Charles Leclerc could be forgiven for watching the Formula 1 title battle between Max Verstappen and Lewis Hamilton with envy. Having proved himself capable of fighting at the front in his first Ferrari season in 2019, he’s been stuck in the midfield ever since.
The 23-year-old is regarded by many as one of the fastest drivers in F1 and has the qualities required to become a world champion in the future.
The key questions are first if and when Ferrari will give a driver who is contracted until the end of 2024 a car capable of running consistently at the front, and whether Leclerc will be able to eliminate the errors that have punctuated his impressive performances in recent seasons.
Leclerc has plenty of time on his side and despite the strong performances of new team-mate Carlos Sainz alongside him, he remains the driver Ferrari believes can lead it to its first drivers’ title since 2007. And Leclerc buys into that dream of winning with Ferrari, which he is adamant will make any future success all the sweeter.
“Obviously, I would love to be in the fight for the title with them and it is great to see that there is actually a battle,” said Leclerc when asked by The Race if he was impatient to have a shot at the title.
“On the other hand, I am very happy with where I am now and it’s an incredible challenge to have the duty to bring Ferrari back to the top. The story will only be better if we managed to do so as a team.
“We’ll keep working and I’m sure the happiness will come very soon.”
The hope is that Ferrari can re-emerge as a winning force next season. While it has improved significantly from 2020 to 2021, with Leclerc taking pole positions in Monaco and Azerbaijan, and is embroiled in what looks set to be a season-long battle for third in the constructors’ championship with McLaren, Ferrari has managed just six podium finishes in the past 27 races.
But Ferrari has prioritised 2022 development alongside its objective of finishing third in the current constructors’ championship, meaning it can realistically take a good step forward with its car next year.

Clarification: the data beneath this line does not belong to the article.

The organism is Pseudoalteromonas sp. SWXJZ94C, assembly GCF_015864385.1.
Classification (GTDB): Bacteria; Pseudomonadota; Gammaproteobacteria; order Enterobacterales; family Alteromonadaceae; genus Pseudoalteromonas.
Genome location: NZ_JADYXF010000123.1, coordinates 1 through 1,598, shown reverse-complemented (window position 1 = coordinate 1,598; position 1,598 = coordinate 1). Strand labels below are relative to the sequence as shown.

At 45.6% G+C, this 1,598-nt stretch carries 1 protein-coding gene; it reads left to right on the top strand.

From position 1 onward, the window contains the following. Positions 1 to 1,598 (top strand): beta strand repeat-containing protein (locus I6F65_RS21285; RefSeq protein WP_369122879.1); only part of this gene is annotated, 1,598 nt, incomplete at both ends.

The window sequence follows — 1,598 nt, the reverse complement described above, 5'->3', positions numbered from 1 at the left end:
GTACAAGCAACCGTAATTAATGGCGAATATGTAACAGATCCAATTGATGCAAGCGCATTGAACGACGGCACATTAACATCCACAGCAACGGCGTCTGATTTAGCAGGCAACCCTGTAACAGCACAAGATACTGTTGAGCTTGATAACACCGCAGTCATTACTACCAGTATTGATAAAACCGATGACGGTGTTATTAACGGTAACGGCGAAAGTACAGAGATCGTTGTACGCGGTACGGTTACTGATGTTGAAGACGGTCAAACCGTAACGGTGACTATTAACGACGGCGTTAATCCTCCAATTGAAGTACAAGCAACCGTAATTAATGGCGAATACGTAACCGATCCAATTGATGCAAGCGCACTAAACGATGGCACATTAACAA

It has also taken an aggressive approach to claw back the engine disadvantage created by the series of technical directives ahead of 2020 that Ferrari helped to frame as part of its secret agreement with the FIA following suspicions, unproven, it was running its power unit illegally.
With further upgrades planned for this year, as well as some bold changes for 2022, it should at least close the gap to Mercedes and Honda, having achieved parity with Renault.
Ferrari has also invested significantly in its infrastructure, which includes a new driver-in-loop simulator that is due to play an active role in 2022 development after the August break. This is part of a series of changes in recent years to regain ground lost to Mercedes and Red Bull technically.
“The last races shows we are doing something right,” said Leclerc. “We have been working very hard.
“If you look where we started at the beginning of last year and where we are now, it is a very different situation and I think this is because and thanks to all the work from the team.
“So I am confident everything we are doing is going in the right direction. It doesn’t give us any certainty that it’s going to be much better next year, but I feel like if we keep working like this I trust that we will be back to where want to be, which is to win regularly very soon.”
Leclerc himself has already proved he is capable of winning regularly, as his fine victories at Spa and Monza in 2019 demonstrate. But only once Ferrari comes up with a car capable of fighting for the title will Leclerc have the chance to show he is a world championship calibre driver.
Chances are, he will thrive when he gets that chance. And to have another top-liner battling at the front will only be good for F1, especially if Lewis Hamilton, Max Verstappen and perhaps even 2021 star Lando Norris can also be up there.